I'm creating a basic application to predict the 'Closing' value of a stock for day n+1, given features of stock n using Python and Scikit-learn

A sample row in my dataframe looks like this (2000 rows)

       Open     Close    High     Low      Volume     
0      537.40   537.10   541.55   530.47   52877.98  

Similar to this video, where he uses 'Dates' and 'Open Price'. In this example, Dates are the features and Open price is the target.

Now in my example, I don't have a 'Dates' value in my dataset, but instead want to use Open, High, Low, Volume data as the features because I thought that would make it more accurate

I was defining my features and targets as so

features = df.loc[:,df.columns != 'Closing']
targets = df.loc[:,df.columns  == 'Closing']

Which would return a df looking like this features:

       Open      High      Low      Vol from  
29     670.02    685.11    661.09   92227.36


29     674.57

However I realised that the data needs to be in a numpy array, so I now get my features and targets like this

features = df.loc[:,df.columns != 'Closing'].values
targets = df.loc[:,df.columns  == 'Closing'].values

So now my features look like this

[6.70020000e+02 6.85110000e+02 6.61090000e+02 9.22273600e+04
 [7.78102000e+03 8.10087000e+03 7.67541000e+03 6.86188500e+04

and my targets look like this

[  674.57]
[ 8042.64]

I then split up my data using

X_training, X_testing, y_training, y_testing = train_test_split(features, targets, test_size=0.8)

I tried to follow the Scikit-Learn documentation, which resulted in the following

svr_rbf = svm.SVR(kernel='rbf', C=100.0, gamma=0.0004, epsilon= 0.01 )
svr_rbf.fit(X_training, y_training)
predictions = svr_rbf.predict(X_testing)

I assumed that this would predict the Y values given the testing features, which I could then plot against the actual y_testing values to see how similar they are. However, the predictions is printing out the same value for each X_testing feature.

[3763.84681818 3763.84681818 3763.84681818 3763.84681818 3763.84681818

I've tried changing the value of epsilon, c and gamma but that doesnt seem to change the fact that the predictions always gives the same value

I know that it might not be accurate to predict stock prices, but I must have done something wrong to get the same value when applying the model to various different test data


1 Answer 1


There are a couple of parts that I think changing will help.

First, a general one for all model building: I would suggest you scale your data before putting it into the model.

It might not directly solve the problem of receiving the same predicted value in each step, but you might notice that you predictions lie somewhere in the ranges of your input values - as you are using unscaled volume, that is making things difficult for the model. It is essentially have to work on two different scales at the same time, which is cannot do very well.

Have a look at the StandardScaler in sklean for a way how to do that.

Next a few suggestions of things to change, specifically because you are working with stock prices:

I would normally predict the value of the stock market tomorrow, and not the closing prices on the same data, where you are using open/high/low/volume. For me that only make sense if you were to have high-frequency (intraday) data. Given this, you would need to shift your y value by one step. There is a method on Pandas DataFrames to help with that, but as you dont have a date column and you only need to shift by one timestep anyway, you can just do this:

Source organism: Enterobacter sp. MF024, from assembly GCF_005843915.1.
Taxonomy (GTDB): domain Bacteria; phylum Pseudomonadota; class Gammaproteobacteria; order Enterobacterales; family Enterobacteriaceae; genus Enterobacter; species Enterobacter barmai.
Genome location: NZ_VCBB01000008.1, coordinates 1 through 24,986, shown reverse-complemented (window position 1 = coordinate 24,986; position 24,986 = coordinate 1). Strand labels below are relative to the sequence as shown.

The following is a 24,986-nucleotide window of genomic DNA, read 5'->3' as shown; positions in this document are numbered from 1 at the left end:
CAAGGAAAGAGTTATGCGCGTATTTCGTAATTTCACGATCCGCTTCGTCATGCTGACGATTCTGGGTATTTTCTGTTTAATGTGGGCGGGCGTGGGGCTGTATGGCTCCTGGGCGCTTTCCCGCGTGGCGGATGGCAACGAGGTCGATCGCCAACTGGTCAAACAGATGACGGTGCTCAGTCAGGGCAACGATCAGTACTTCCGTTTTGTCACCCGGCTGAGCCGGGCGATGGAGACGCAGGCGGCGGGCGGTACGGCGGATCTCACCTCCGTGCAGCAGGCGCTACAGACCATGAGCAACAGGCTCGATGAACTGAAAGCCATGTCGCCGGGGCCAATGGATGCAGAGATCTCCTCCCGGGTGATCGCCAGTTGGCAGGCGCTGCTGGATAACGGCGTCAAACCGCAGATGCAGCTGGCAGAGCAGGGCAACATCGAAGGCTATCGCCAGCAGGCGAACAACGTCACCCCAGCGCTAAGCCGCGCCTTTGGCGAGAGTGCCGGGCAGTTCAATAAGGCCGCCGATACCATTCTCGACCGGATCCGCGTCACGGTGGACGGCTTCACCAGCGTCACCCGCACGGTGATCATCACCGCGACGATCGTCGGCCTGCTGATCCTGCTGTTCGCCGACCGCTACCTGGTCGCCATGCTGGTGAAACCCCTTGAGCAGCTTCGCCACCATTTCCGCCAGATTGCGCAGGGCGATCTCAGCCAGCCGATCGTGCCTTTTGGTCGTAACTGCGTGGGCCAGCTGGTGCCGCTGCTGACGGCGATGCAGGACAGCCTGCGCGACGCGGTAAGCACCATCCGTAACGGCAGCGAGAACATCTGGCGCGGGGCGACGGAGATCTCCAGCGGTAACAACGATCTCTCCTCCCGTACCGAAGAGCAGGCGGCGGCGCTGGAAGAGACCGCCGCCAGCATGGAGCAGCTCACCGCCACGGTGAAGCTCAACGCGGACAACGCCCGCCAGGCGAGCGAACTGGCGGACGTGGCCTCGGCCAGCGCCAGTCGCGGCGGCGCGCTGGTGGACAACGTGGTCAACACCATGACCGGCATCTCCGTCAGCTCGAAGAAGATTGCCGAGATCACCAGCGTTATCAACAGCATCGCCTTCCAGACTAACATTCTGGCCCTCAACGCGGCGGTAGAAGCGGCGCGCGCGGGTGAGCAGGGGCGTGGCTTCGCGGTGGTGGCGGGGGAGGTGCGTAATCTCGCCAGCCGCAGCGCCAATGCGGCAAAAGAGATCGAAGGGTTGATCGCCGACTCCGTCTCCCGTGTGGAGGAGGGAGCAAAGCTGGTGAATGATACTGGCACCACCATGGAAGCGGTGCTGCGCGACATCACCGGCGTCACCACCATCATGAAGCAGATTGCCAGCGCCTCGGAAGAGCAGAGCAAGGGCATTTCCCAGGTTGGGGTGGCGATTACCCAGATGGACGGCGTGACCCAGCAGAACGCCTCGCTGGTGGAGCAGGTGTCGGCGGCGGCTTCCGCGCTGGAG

features = df.loc[:-1, df.columns != 'Closing'].values    # leave out last step
targets = df.loc[1:, df.columns  == 'Closing'].values     # start one step later

You could then even then predict the opening price of the following day, or keep closing data in the features data, as that would not introduce temporal bias.

Something that would require more setup, would be to look at shuffling your data. Again, because you want to use historical values to predict future ones, you need to keep the relevant hsitory together. Have a look at my other answer to this question and the diagram, which explains more about this idea.


You should also scale y_train and y_test, so that the model knows to predict within that range. Do this using the same StandardScaler instance, as not to introduce bias. Have a look at this short tutorial. Your predictions will then be within the same range (e.g. [-1, +1]). You can compute errors on that range too. If you really want, you can then scale your predictions back to the original range so they look more realistic, but that isn't really necessary to validate the model. You can simply plot the predictions against ground truth in the scaled space.

Check out this thread, which explains a few reasons as to why you should use the same instance of StandardScaler on the test data.

  • $\begingroup$ Thank you for the well written answer. I shifted the dataframe as you suggested and used scaler on my X_Train and X_test data. My training and testing scores are now around 0.992, however when I plot y_pred vs y_test I can see that some of the numbers are far off. Each time I run the file I predict the values for today based on yesterdays features, and these also differ massively (sometimes 3000, sometimes 5000). Would scaling my Y data help with this or is there not much I can do? I'm using GridSearchCV so changing the parameters shouldnt make a difference $\endgroup$ Mar 3, 2019 at 15:02
  • $\begingroup$ @BenWilliams - check my edit in my answer $\endgroup$
    – n1k31t4
    Mar 3, 2019 at 15:13
  • $\begingroup$ Thank you very much. My prediction now looks much better and so does my graph. $\endgroup$ Mar 3, 2019 at 15:36

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